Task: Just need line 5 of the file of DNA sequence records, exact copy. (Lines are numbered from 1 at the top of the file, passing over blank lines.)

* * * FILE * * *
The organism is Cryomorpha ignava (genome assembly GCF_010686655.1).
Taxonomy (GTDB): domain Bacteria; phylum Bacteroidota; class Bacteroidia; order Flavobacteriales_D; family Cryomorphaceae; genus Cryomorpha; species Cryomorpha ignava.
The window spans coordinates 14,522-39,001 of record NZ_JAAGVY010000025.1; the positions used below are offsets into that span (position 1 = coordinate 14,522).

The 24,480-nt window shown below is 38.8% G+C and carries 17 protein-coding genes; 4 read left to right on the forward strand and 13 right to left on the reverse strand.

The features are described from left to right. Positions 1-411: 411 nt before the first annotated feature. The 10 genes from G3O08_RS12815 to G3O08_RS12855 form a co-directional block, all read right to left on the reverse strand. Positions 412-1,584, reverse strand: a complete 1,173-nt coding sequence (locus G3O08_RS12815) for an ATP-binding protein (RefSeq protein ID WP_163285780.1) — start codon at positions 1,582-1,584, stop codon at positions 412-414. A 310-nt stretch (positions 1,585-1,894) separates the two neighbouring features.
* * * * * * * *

The features are described from left to right. Positions 1-411: 411 nt before the first annotated feature. The 10 genes from G3O08_RS12815 to G3O08_RS12855 form a co-directional block, all read right to left on the reverse strand. Positions 412-1,584, reverse strand: a complete 1,173-nt coding sequence (locus G3O08_RS12815) for an ATP-binding protein (RefSeq protein ID WP_163285780.1) — start codon at positions 1,582-1,584, stop codon at positions 412-414. A 310-nt stretch (positions 1,585-1,894) separates the two neighbouring features.